I am writing this after a very challenging harvest for many farmers. The year started out like many others with fair seeding conditions. The ground had adequate moisture and most farmers in my area had their seed in the ground earlier than normal. The growing season saw an abundance of rain as you probably noticed in the cities and large towns you live in. This helped to make the crops grow but also delayed maturity. By mid August it was looking like most canola would not be swathed till mid to late September which is about 2-3 weeks later than normal. The peas were maturing but were flooded out in places and cereals didn't want to turn from green to golden brown due to cool nights and wet soil.
September weather was unsettled allowing for small windows of opportunity to get some peas and cereals in the bin. These harvest days consisted of getting up early in the morning and preparing equipment for the day. This included greasing combines and fueling them up, unloading trucks and setting up augers in grain bins. Also moving equipment from field to field testing grain to see where we can harvest next. Then once the afternoon sun warms the crop and dries it sufficiently we would harvest till the grain was too wet once again, sometimes working into the next day. In past years we were able to start combining by 10 in the morning but with the high humidity throughout this fall we wouldn't start till after lunch.
Everyone worked very hard to get as much crop off as they could in these gaps in the bad weather. Then toward the end of September the weather turned for the worse. A cold front came in and any rain or overnight dew might as well have been a downpour. At this time of year the days get shorter and the sun gets lower in the sky and it slows its drying power. We sat and watched day after day in October as it would almost get dry enough to go and a shower would come through once again to knock us back to square one. Very little harvest occurred in my area in this month and many started to whisper of the thought that we may not get any more of this crop off. The amount of grain left in the field by the end of October was staggering with many less than half done. We had done all we could with the little time we had to harvest but at this point it looked quite bleak.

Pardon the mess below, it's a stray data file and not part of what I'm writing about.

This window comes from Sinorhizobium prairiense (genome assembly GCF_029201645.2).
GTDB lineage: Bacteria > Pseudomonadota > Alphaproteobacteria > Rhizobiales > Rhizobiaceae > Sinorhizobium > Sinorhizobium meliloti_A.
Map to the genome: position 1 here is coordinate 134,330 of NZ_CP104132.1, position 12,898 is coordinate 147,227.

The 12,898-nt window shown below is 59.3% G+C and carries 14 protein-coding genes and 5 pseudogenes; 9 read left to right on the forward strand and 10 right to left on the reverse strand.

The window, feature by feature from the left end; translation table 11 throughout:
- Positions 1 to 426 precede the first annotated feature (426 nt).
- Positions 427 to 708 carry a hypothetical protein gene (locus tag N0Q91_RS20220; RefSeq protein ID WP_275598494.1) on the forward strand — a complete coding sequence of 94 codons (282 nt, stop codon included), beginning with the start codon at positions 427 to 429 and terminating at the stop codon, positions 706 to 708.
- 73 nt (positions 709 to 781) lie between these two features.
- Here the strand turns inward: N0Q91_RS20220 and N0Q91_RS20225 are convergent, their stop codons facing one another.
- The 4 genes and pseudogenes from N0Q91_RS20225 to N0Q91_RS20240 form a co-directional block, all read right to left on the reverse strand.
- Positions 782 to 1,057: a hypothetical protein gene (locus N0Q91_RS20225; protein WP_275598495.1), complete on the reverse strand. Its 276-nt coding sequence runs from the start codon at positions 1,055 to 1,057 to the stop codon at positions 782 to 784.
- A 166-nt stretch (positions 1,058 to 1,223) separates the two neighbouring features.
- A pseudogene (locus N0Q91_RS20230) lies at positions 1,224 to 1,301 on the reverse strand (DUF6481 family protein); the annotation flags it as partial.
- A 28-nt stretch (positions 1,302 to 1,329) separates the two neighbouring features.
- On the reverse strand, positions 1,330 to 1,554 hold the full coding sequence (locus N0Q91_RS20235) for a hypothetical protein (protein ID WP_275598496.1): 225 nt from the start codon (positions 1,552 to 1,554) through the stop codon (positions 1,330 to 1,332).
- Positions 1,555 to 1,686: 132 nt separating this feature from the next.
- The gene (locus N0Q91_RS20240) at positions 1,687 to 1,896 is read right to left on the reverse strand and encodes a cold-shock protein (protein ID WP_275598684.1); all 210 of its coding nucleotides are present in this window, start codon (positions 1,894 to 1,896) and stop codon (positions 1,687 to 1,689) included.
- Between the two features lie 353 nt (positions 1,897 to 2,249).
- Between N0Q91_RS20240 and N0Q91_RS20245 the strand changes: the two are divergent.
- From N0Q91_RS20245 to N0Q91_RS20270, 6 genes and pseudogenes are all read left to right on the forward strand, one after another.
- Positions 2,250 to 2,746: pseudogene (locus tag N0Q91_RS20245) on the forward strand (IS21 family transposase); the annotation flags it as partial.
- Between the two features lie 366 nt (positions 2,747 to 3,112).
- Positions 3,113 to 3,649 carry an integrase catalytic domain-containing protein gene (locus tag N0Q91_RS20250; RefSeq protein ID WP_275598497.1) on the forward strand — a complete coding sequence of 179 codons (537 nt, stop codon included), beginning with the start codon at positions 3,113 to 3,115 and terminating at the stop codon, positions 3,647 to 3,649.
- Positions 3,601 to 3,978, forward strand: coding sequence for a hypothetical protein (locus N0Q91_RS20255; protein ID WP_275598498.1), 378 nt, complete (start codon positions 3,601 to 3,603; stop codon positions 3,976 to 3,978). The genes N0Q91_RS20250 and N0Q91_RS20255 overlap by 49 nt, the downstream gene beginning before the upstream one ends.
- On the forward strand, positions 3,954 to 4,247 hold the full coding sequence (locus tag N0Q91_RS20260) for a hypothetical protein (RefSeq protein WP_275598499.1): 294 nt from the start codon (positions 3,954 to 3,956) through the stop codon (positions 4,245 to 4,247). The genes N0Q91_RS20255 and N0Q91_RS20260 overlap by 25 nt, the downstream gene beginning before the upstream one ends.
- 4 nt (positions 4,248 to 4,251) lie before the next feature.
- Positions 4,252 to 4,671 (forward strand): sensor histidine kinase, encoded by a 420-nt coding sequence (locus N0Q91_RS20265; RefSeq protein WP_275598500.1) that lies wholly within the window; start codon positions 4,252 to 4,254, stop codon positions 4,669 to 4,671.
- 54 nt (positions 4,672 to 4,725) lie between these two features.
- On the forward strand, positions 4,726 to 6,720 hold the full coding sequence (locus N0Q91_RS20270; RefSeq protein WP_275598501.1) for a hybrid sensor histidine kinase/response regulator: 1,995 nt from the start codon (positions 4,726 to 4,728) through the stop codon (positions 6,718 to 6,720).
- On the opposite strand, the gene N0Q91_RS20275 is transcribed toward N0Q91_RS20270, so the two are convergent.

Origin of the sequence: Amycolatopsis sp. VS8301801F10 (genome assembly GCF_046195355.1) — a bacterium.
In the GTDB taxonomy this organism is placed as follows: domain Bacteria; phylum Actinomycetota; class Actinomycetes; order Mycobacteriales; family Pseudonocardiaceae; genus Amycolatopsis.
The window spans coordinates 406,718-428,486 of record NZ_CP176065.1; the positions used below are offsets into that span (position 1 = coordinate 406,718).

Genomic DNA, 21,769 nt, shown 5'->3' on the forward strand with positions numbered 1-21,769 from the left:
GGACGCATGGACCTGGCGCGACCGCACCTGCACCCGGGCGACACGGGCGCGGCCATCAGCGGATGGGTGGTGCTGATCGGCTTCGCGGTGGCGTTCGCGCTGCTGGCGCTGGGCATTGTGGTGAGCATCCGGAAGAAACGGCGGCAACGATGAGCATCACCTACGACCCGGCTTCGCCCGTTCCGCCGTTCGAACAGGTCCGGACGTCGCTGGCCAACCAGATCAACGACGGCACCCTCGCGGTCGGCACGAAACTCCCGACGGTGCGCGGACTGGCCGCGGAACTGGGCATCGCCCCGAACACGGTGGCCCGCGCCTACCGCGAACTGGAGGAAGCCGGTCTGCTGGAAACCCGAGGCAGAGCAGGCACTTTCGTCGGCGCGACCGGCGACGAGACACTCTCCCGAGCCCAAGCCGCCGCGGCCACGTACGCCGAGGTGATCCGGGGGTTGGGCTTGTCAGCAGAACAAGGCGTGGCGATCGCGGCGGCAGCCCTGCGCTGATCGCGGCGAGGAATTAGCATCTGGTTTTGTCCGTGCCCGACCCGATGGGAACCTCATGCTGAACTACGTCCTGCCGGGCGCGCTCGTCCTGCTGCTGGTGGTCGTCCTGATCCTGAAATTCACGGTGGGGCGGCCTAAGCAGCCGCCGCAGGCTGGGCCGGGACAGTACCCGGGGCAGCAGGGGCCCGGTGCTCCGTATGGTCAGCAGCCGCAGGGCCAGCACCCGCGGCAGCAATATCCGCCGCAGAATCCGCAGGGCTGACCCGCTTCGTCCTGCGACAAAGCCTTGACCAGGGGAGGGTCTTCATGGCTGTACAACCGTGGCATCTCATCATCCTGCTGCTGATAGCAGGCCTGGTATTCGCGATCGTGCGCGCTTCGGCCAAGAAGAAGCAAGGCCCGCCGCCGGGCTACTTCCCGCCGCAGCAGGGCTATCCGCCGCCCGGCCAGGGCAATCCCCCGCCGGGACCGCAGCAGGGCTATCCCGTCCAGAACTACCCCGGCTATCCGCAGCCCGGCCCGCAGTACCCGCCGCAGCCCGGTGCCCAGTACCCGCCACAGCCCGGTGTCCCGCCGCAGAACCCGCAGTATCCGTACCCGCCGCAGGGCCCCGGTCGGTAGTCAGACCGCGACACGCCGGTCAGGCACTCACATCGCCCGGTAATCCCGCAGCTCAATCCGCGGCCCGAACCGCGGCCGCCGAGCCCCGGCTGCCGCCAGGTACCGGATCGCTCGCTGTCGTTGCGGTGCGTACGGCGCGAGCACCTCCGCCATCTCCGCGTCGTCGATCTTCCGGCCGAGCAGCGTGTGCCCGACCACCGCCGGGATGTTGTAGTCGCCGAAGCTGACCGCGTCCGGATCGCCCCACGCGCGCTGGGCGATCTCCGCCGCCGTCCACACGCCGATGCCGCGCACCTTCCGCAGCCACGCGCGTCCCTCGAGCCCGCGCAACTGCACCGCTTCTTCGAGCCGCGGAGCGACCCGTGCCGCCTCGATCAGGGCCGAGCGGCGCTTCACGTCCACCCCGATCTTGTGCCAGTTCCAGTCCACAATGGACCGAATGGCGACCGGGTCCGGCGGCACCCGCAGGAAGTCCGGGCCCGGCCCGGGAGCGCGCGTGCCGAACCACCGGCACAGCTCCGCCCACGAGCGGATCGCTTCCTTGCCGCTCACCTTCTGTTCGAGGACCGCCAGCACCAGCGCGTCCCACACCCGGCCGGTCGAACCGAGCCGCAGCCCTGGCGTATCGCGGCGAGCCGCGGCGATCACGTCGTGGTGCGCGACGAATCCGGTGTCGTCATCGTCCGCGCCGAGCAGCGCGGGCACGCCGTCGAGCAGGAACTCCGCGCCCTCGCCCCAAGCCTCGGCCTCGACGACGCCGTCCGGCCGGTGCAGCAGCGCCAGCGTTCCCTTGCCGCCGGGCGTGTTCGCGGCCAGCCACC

Then November looked kindly on us. We received some much needed sunshine and a breeze. Many farmers purchased extra combines and once the grain was close (November dry) the crews started to work. Some long days were happily spent in the fields and a record amount of acres per day were taken off with farmers scrambling to beat the next turn in the weather. Some farmers across western Canada are still out there trying to complete harvest 16 and will be working in the cold of early winter to try and get the remaining crop off. Some may still have grain left in the spring to harvest before planting the 2017 crop. I write this letter in the hopes you take a moment and think what it would be like to be totally at the mercy of the weather. These men and women of agriculture have been on a roller coaster ride for the past few months with large amounts of their livelihood sitting out in the fields.
But farmers are a resilient bunch so we will plant our crops next spring of wheat for bread, Canola for cooking oil, Barley for beer plus all the other pulses, grains and oil seeds in the hopes of an easier year for all. So please continue to support Canadian farmers by purchasing these safe and healthy products that we grow and remember that we've battled mother nature and the "harvest from hell" to get them to your table.
Thanks for supporting Canadian agriculture and here's to next year!